The banks in San Francisco (and even banks "back home" in St. Louis and New York) were getting in constant jams because of fractional reserve banking. One thing I hadn't realized is that San Francisco business conditions were levered to the amount of gold coming in from the mines, and the amount of gold mined was, in the short run, a function of rainfall. (Water being used to separate the gold from dirt.) In the long run, of course, the gold production decayed steadily as the most easily discovered and extracted deposits were mined. The "Hubbert's Peak" for California gold was in 1852, before Sherman's bank was even set up.

There's a great story of a competing bank, Palmer and Cook, founded by two men who had sailed from Nantucket with a ship full of lumber right as the gold rush began, which was a brilliant trade that gave them ample capital for banking.

And of course, Wells, Fargo & Company was there too. Henry Wells and William Fargo (for whom Fargo, ND is named) had founded American Express in 1850 and created Wells Fargo in 1852 to provide express and banking services in California.

Sherman's bank had difficulty competing against the best San Francisco banks (the worst ones failed during panics). It's not clear why from the letters, although it looks like perhaps the competitors were better capitalized.We forget, but before deposit insurance a bank borrowed more cheaply and was less vulnerable to runs if it was less levered. One thing I don't understand is why no one set up a "fund" rather than a bank to make loans at three percent using capital from eastern investors. Perhaps that type of abstract thinking hadn't caught on yet, as mutual funds didn't exist in the U.S. until the very end of the 19th century.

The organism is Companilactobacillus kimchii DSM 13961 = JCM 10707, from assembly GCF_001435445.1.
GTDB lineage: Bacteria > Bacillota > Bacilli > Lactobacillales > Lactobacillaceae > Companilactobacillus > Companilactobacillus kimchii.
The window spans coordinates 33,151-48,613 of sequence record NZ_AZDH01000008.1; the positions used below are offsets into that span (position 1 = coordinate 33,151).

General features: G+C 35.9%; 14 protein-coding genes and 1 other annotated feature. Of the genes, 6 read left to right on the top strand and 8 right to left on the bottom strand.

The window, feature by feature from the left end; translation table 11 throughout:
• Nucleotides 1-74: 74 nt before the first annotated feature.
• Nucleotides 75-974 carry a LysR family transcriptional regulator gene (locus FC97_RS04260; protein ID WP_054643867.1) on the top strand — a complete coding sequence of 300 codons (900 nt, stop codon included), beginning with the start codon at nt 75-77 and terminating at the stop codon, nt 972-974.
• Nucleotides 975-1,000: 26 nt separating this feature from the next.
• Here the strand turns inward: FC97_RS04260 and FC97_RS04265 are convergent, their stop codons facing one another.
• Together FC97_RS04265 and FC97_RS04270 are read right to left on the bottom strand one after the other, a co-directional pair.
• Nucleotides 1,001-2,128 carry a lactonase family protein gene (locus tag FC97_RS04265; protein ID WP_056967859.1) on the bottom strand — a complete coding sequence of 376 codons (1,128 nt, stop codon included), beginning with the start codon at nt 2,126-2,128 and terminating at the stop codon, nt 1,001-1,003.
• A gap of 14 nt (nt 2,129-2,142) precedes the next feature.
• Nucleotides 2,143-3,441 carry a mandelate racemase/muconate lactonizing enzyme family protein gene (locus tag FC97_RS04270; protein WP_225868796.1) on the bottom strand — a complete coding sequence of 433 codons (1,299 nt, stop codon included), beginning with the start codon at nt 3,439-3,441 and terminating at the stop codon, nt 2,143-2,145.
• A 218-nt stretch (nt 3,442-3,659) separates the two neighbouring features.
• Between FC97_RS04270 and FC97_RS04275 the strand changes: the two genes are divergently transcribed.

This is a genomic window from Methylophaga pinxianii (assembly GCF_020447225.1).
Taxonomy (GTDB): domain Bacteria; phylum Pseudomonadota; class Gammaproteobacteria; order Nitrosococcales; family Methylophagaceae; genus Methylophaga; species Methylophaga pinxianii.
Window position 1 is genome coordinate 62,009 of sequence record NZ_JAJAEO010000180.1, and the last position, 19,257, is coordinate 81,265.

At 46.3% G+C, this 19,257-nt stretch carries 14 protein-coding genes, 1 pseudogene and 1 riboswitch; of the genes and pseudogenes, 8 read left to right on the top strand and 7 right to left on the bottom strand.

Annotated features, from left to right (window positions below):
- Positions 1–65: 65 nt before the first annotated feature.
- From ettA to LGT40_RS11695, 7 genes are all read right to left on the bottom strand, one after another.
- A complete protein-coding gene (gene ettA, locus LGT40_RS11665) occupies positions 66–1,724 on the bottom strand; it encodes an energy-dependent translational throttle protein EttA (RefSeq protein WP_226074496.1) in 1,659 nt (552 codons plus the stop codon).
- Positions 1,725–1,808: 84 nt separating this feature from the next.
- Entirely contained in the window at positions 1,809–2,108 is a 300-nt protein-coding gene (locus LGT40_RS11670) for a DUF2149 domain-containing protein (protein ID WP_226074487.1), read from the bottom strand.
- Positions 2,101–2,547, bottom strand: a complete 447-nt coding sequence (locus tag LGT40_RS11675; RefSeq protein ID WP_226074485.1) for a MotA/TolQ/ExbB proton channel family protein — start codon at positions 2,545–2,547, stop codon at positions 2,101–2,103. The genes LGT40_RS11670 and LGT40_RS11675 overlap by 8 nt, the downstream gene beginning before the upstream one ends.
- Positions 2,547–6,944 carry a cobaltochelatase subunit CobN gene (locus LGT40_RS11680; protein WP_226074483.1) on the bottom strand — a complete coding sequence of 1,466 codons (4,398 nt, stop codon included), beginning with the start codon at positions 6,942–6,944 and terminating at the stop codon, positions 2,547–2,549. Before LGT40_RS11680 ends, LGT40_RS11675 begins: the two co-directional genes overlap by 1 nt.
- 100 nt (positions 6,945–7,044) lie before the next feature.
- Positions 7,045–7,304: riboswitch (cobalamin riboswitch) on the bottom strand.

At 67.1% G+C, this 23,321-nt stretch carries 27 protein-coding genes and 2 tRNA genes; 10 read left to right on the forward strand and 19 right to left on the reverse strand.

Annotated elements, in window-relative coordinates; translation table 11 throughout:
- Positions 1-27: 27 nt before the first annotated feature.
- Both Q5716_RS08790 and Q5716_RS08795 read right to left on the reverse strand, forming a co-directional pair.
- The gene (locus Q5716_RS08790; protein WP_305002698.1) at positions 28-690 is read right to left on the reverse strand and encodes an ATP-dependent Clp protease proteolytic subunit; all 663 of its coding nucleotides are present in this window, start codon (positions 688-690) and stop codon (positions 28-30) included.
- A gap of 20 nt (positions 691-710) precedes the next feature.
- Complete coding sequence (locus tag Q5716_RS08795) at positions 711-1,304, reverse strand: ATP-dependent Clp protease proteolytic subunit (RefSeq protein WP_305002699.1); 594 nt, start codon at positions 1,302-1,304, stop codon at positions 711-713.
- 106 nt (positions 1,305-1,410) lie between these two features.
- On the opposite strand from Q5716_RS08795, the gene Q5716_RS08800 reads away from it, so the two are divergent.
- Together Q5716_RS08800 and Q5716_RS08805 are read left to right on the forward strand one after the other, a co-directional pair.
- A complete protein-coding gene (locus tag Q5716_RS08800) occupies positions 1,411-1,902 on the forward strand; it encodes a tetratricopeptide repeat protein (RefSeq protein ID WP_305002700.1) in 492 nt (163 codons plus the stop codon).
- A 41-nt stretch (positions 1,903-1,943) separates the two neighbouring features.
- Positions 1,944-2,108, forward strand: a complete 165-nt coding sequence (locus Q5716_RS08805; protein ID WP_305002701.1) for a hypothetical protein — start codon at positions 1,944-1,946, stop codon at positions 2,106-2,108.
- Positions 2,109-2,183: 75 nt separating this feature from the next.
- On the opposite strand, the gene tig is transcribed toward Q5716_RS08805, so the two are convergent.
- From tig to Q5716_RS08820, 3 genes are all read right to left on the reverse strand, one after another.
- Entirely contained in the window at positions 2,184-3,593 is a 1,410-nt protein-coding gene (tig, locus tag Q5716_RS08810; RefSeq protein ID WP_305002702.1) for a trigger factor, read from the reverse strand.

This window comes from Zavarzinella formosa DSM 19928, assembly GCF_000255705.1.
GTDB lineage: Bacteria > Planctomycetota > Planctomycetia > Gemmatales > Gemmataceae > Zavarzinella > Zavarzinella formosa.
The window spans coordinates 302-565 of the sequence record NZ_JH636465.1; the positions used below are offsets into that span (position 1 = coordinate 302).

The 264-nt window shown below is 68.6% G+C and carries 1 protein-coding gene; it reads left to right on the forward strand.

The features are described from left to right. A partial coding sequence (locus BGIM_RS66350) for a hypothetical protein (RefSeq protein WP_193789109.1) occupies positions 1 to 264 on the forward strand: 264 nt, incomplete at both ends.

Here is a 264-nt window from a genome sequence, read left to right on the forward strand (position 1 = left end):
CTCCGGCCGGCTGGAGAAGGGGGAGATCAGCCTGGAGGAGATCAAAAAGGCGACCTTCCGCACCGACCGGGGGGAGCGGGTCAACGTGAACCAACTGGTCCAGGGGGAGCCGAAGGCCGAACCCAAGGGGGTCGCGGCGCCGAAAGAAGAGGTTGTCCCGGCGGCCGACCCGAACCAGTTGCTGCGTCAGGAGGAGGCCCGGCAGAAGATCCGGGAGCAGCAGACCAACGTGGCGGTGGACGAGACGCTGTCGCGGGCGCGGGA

You always hear that ships' crews deserted and that San Francisco harbor filled with abandoned ships. That may have been true during the first couple years, but later there was quite a traffic of people back and forth from California. Sherman's partners came from St Louis to visit, his wife went back and forth from Pennsylvania, investors from the east coast came to look at property. We also know from both Sherman and the Grosh accounts that many people got frustrated or tired with California and left. For some reason, Sherman thought that the air in San Francisco was unhealthy.

He was competent and quite conservative as a banker, but never had a particularly insightful thought about banking, mining, San Francisco, or California. He thought that the Gadsden purchase was a waste of money and never wrote anything favorable about the San Francisco harbor. It makes sense that he never went on to any distinction in business, although you would not have guessed that he would become a war criminal.

Rating: 3/5, useful source.


gdude said...

Sherman must've thought the air in SF was bad because of all the fog in the summer. Tons of mold here - which is why SF sourdough bread is so good.


CP said...


Is fog hard on the lungs/"constitution", or was that 19th century superstition?